by Phil Freeman
Harpist Lavinia Meijer has released a CD of Philip Glass compositions. On it, she performs the five-part Metamorphosis suite, as well as selections from Glassworks and his score for the movie The Hours.
Glass’s own Solo Piano CD, from 1989, was where I first heard Metamorphosis. It’s a beautiful, affecting piece that works as a coherent whole even though its sections were written separately and only later gathered together. Its slowly building, repetitive structure gives it an innate drama, and a certain “soundtracky” quality. It can be listened to by itself, but also works very well as accompaniment to visuals. Unsurprisingly, part of it began as the score to the movie The Thin Blue Line, and another section was later adapted for an episode of Battlestar: Galactica.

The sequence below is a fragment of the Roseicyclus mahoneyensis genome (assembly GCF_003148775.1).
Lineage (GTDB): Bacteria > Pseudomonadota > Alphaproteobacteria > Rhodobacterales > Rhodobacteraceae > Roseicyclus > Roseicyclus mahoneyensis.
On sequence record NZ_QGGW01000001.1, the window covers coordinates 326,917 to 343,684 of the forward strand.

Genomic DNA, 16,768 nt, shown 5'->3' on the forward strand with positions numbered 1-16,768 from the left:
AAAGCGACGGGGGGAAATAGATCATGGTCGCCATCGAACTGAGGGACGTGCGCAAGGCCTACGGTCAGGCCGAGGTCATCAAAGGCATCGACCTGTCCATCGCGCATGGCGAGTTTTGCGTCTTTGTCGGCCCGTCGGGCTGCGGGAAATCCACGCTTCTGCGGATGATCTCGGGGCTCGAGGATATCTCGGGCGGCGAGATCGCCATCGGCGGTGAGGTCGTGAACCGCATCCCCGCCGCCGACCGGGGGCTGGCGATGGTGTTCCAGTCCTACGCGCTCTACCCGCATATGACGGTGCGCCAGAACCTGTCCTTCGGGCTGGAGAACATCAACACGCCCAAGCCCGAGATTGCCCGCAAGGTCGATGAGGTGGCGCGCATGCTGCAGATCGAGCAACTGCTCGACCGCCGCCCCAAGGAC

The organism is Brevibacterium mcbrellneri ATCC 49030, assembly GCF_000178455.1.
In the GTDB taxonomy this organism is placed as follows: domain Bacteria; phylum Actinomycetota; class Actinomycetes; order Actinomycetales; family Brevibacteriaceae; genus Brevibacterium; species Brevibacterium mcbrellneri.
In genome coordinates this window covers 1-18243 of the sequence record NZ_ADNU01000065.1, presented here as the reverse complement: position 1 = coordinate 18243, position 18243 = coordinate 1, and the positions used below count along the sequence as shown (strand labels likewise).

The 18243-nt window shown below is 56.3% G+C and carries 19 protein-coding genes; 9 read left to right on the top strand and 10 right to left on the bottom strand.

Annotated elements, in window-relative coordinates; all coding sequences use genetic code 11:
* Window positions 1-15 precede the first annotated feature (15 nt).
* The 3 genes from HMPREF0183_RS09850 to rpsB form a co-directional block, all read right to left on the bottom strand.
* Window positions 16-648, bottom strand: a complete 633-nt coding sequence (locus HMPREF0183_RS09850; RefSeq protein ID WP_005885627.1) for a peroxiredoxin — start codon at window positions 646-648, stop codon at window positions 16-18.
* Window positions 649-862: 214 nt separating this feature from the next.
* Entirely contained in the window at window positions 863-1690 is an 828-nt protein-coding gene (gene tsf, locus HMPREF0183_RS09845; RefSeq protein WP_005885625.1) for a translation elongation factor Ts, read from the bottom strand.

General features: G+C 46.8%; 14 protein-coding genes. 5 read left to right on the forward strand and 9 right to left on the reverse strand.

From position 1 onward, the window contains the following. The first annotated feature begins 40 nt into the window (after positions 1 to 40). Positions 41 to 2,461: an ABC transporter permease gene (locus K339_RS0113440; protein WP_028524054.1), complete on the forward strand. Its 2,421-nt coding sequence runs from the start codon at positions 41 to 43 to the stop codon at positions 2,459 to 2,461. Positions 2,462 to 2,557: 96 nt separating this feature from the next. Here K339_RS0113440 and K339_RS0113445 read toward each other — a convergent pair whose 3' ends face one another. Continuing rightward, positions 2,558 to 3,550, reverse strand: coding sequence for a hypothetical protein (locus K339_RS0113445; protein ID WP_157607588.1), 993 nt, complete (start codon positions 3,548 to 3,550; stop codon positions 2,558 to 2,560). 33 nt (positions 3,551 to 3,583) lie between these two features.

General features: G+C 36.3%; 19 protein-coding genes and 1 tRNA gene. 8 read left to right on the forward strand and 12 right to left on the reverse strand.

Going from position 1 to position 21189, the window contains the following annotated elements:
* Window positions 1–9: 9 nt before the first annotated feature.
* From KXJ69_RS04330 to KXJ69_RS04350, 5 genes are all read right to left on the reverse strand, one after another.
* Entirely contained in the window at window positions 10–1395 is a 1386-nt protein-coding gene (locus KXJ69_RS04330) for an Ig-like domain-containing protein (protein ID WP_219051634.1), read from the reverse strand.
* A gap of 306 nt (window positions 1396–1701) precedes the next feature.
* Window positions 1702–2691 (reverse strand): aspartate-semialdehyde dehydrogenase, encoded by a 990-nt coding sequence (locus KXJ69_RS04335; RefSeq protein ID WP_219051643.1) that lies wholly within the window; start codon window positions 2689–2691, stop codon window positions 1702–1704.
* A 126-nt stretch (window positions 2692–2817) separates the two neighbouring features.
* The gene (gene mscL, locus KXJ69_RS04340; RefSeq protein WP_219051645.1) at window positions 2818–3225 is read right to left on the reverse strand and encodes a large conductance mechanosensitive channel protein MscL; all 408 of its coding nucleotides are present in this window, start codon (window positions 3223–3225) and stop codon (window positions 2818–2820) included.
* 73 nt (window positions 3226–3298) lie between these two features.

Meijer’s arrangements of these pieces for solo harp are conceptually interesting, but on a purely musical level, there’s not enough change from the originals to make this an essential document. The harp, in her hands, frequently sounds enough like a piano that “Metamorphosis,” the album’s centerpiece, could be a piano performance with some slight post-production tweaking. Her technique is extremely impressive, though, and the act of plucking the harp with one’s fingers automatically gives the sound a tactility and an intimacy that striking the keys of a piano, no matter how forcefully, can’t match. This is the kind of CD you can let drift along in the background, even walking in and out of the room as it’s cycling through its repetitive, subtly shifting sequences, or you can offer it your full attention and let it draw you slowly, inexorably into a kind of trance. It works either way.
Here’s a video for an excerpt from “Metamorphosis 2″: